Originally posted by jccbin, in a long diatribe which never comes close to answering the original question about what there is to teach about ID:
First, a few notes on WHY Intelligent Design is proposed, according the scientists who have adopted it:
There is a fascist body of scientists whose whole lives have been built around Natural Selection (Darwin's theory of evolution).
Not liking a perceived attitude
among a group of scientists is a good reason for adopting a different theory?
Perhaps I should come up with my own subatomic particular theory because the current crop of subatomic physicists have absolutely no fashion sense!
This body is unwilling to consider viewpoints and hypotheses that threaten Natural Selection...
You say these people are "unwilling to consider" these viewpoints? Tell me, how do you know that scientists haven't considered these ideas, found them very lacking, and rejected them? You can't measure consideration in terms of acceptance
-- and I'll bet if you think for a moment and are honest with yourself, you'd realize you'd say these ideas were being considered
only if you saw them actually being accepted
This body is also extremely materialist in its views, meaning that any hypothesis that even implies something other than brute matter made the universe is heresy.
Do yourself a favor and look up the difference between methodological materialism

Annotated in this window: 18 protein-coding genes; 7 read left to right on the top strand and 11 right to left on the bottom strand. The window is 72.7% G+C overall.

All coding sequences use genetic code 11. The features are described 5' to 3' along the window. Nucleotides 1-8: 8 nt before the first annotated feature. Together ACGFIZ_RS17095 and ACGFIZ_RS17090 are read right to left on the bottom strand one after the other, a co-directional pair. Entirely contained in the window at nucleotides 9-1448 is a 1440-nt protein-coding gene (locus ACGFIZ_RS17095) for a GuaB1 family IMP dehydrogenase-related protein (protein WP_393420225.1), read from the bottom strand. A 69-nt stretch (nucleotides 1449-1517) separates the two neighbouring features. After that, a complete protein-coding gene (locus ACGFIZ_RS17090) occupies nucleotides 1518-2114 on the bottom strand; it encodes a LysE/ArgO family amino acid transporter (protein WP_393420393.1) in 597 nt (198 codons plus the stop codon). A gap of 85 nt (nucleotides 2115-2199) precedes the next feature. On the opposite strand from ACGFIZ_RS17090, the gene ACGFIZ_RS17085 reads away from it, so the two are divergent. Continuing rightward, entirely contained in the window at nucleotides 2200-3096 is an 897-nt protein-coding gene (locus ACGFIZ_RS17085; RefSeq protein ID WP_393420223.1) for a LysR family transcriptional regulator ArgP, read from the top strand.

and philosophical materialism
[Skipping over a bunch of stuff that has been well addressed by others, and especially well laughed at by Hassan.]
When the ID scientists do debates with atheist scientists they never here attacks on the science, only on the implications of their hypothesis.
What convenient bubble have you been living inside? Saying that ID isn't good science and has no body of research, no program of research, no predictive value, that ID is nothing but poorly thought-out negative arguments against evolution combined with using a poorly defined "Designer" which has no particular identifiable or testable characteristics to explain whatever one thinks is too amazing to understand... all of that is much, much more than attacking any "implications" of ID.
As for ID not being Falsifiable, that is BS. Every part of the various proposals that support ID is testable. Back to our irrreducible complexity theory:
Take a bacterial flagellum away from its host bacteria and see if Natural Selection can create one from scratch.
I have a "theory" that there's an autographed copy of Alice in Wonderland
somewhere near the center of the Moon. As all can plainly see, my conjecture is indeed falsifiable. "All" someone has to do is dig up the Moon and sift through all of the debris -- careful not to destroy the fragile evidence of my correctness in the process -- and if no such book is found, I shall be proven wrong.
But until such time as those lazy, smug bastards who oppose my brilliance bother to do the work to disprove me, I can stand proudly by the excellence of my "theory", no?
Good new science is not only falsifiable in a theoretical sense, but, if it hopes to unseat well-established science that already stands behind a solid framework of evidence, the new science assumes the burden of proof, it does not foist impossible and/or million-year long burdens of proof upon others.
That's a bit overrated.
Oh, and by the way, what does all this mean one would TEACH in a classroom about ID?